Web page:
1. Why was PulseNet developed?
In the beginning of the 1990’s, an increasing number of outbreaks of foodborne infections was detected and investigated in the United States. Such an increase placed a strain on the resources available at the Central Reference Laboratory at the Foodborne and Diarrheal Diseases Branch, the Centers for Disease Control and Prevention (CDC) for subtyping of outbreak-related isolates. To cope with this situation, PulseNet was developed as a result of the geographic decentralization of molecular surveillance of foodborne infections.in the USA (see PulseNet USA history). This decentralization led to the transfer of subtyping by Pulsed-Field gel electrophoresis (PFGE) from the Central Reference Laboratory at CDC to the local Public Health Laboratories in the states. Subtyping data were analyzed locally and forwarded electronically to CDC for further analysis. Besides shifting some of the subtyping workload away from the CDC, this change benefited foodborne disease surveillance in others ways: isolates were subtyped more rapidly with no delay that would be incurred by transporting them to CDC and the results were simultaneously available for analysis both locally and at CDC. Today, most states perform subtyping for their own isolates, however, the CDC still acts as a national reference laboratory that offers its services to states requesting assistance.
2. What is the Role of PulseNet?
- Detect foodborne disease case clusters by PFGE, thereby facilitating early identification of common source outbreaks
- Separate outbreak-associated cases from sporadic cases (case definition)
- Assist in identifying and confirming the source of the outbreak (culture confirmation)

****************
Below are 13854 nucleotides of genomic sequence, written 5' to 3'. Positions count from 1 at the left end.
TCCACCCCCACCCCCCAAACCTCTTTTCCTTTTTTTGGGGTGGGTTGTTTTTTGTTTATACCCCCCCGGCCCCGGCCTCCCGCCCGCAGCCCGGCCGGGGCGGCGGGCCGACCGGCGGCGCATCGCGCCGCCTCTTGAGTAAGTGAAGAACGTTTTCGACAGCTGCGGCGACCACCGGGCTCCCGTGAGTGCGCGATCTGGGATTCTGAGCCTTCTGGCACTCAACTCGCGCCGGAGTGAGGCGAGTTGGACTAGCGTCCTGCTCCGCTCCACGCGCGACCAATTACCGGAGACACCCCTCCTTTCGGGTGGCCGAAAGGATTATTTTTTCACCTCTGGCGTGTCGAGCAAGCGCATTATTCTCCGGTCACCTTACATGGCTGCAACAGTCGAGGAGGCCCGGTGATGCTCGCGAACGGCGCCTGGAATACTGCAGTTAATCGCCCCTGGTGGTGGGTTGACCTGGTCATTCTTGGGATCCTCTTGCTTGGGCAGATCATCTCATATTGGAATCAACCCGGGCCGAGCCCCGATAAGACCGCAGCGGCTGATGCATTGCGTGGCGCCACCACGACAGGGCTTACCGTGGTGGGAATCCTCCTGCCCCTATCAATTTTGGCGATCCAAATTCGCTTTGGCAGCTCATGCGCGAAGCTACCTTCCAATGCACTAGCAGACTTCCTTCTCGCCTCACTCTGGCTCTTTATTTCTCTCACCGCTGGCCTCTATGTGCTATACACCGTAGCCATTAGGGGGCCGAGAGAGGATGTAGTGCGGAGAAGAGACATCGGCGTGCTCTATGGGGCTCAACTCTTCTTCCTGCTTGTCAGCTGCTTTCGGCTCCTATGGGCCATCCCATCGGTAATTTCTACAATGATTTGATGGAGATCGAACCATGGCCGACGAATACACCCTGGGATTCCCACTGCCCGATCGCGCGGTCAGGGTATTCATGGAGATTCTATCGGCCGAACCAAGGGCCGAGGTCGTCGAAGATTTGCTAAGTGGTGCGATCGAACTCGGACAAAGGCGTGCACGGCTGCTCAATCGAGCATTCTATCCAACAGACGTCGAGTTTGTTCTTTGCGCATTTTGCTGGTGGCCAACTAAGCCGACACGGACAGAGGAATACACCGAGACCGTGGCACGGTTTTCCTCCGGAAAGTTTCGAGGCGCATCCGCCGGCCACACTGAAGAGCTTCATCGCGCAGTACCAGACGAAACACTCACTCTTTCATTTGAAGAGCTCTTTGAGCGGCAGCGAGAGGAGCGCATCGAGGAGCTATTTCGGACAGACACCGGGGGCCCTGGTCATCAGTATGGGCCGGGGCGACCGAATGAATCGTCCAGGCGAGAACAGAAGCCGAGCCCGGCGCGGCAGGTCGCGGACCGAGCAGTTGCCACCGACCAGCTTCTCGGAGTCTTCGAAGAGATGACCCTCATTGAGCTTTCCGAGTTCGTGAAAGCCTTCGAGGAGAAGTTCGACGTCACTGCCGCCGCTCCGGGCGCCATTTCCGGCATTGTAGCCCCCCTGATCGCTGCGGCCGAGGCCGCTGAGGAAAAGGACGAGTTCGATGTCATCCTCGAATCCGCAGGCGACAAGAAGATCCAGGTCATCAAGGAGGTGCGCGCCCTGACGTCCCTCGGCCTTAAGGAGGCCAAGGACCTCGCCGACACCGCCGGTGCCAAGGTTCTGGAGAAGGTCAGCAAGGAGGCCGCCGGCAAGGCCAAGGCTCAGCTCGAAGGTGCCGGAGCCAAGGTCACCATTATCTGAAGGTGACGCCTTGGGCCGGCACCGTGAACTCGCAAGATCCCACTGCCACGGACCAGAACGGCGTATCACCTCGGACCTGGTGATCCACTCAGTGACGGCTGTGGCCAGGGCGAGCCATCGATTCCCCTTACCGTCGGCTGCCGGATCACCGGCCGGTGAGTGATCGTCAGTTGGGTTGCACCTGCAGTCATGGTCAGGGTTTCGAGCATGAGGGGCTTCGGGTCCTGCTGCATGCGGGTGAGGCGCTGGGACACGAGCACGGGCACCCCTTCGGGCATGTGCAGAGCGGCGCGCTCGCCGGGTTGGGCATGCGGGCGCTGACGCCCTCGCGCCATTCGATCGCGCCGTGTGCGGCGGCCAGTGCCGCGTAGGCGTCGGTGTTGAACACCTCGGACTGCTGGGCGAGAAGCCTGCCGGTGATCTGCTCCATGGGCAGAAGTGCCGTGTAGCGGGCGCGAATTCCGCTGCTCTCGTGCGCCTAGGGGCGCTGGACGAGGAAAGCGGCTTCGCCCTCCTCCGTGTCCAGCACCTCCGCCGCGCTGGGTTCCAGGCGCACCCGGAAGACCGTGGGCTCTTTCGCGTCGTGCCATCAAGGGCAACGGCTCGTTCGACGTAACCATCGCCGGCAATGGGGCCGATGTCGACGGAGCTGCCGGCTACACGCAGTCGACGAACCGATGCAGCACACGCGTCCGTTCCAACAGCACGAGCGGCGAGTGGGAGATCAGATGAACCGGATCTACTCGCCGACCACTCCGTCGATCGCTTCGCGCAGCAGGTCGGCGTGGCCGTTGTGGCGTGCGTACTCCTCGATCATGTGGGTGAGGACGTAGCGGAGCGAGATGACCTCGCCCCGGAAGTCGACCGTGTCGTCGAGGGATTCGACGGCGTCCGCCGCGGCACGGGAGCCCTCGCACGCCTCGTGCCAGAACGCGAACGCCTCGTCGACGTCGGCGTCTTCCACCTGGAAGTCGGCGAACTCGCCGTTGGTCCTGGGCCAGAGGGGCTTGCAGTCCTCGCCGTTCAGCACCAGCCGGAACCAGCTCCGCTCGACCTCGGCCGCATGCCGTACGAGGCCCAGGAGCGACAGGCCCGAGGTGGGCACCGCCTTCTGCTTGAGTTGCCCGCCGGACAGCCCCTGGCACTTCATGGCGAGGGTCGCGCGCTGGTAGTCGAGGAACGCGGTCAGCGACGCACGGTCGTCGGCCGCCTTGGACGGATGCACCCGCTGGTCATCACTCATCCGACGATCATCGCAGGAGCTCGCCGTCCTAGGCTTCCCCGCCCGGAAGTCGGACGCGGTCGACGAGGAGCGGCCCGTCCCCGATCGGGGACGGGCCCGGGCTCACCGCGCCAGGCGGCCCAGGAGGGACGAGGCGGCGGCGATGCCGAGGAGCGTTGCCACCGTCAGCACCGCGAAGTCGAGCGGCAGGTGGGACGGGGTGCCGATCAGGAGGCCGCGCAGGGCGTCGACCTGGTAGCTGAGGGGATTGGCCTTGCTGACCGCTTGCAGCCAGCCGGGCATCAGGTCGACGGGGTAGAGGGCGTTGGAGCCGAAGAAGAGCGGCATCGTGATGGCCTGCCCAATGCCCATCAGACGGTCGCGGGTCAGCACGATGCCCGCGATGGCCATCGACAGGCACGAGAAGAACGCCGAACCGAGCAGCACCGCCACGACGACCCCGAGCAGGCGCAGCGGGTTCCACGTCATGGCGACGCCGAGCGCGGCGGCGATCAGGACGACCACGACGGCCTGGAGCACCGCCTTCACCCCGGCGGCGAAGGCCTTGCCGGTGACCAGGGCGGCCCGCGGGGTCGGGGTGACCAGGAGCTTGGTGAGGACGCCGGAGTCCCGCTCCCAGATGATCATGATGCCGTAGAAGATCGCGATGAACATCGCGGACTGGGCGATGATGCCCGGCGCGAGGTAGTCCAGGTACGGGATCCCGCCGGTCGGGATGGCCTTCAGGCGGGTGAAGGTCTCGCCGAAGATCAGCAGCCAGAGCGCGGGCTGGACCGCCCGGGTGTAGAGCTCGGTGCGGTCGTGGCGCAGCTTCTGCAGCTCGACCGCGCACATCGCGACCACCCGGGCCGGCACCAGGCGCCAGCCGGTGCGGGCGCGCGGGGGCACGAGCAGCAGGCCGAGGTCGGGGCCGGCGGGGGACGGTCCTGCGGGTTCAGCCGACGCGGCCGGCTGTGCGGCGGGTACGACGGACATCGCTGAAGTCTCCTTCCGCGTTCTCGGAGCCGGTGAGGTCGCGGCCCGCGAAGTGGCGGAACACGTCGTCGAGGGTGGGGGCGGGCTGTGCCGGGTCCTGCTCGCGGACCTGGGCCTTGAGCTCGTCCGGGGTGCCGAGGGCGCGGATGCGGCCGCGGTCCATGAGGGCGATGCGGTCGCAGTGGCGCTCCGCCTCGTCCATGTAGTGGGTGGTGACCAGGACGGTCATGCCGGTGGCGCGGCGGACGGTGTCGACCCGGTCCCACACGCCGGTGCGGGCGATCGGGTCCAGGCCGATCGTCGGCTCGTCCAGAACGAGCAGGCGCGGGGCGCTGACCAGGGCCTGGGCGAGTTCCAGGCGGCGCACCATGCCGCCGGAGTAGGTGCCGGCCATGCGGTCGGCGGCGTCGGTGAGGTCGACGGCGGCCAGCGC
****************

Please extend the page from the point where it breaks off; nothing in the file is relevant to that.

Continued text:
- Act as an efficient means of communcatiom between public health laboratories
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3. Why is PulseNet important to public health?
PulseNet plays a vital role in the surveillance and investigation of foodborne illness outbreaks that were previously difficult to detect. By identifying bacterial isolates with indistinguishable subtype through PulseNet, scientists may link cases associated with the same outbreak even if the affected individuals are geographically distant. Outbreaks, along with their sources, can now be identified in a matter of days rather than weeks.
4. How does PulseNet work?
Pulsed-Field Gel Elecrophoresis (PFGE) Fingerprint
- PulseNet participants perform DNA "fingerprinting" by pulsed-field gel electrophoresis (PFGE, see next section) on disease-causing bacteria isolated from humans and from suspected food using standardized equipment and methods.
- Once the PFGE patterns are generated, the laboratory enters them into an electronic database and analyzes the results at the local level. The analyzed patterns may also be uploaded to the regional PulseNet database. If a cluster with indistinguishable patterns is identified indicating an outbreak may be occurring, the laboratory consults with local epidemiologists and initiates an outbreak investigation. If the outbreak is suspected to extend beyond the local level an alert is posted on the regional PulseNet listserv and the PulseNet international forum.
- Database curators at the regional level will also perform regular cluster searches. If a cluster that has not been reported by a local laboratory is identified and an outbreak is suspected, an investigation is initiated. An alert is posted on the regional PulseNet listserv and the PulseNet international forum.(external link)
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5. What is the PFGE process?
PFGE Process showing bacterial suspension, mix with aragose, plug mold, chemical lysis and washing, dna in plugs, restriction enzyme, electrophoresis, documentation capture gel image, data analysis
PFGE is a subtyping method that detects polymorphism in restriction fragments of genomic DNA (macrorestriction). Genomic DNA is restricted by enzymes that recognize short DNA sequences and cut the DNA whenever such a sequence occurs. In this way genomic DNA is cut into a small number (usually 10-20) of restriction fragments in a very specific and reproducible manner.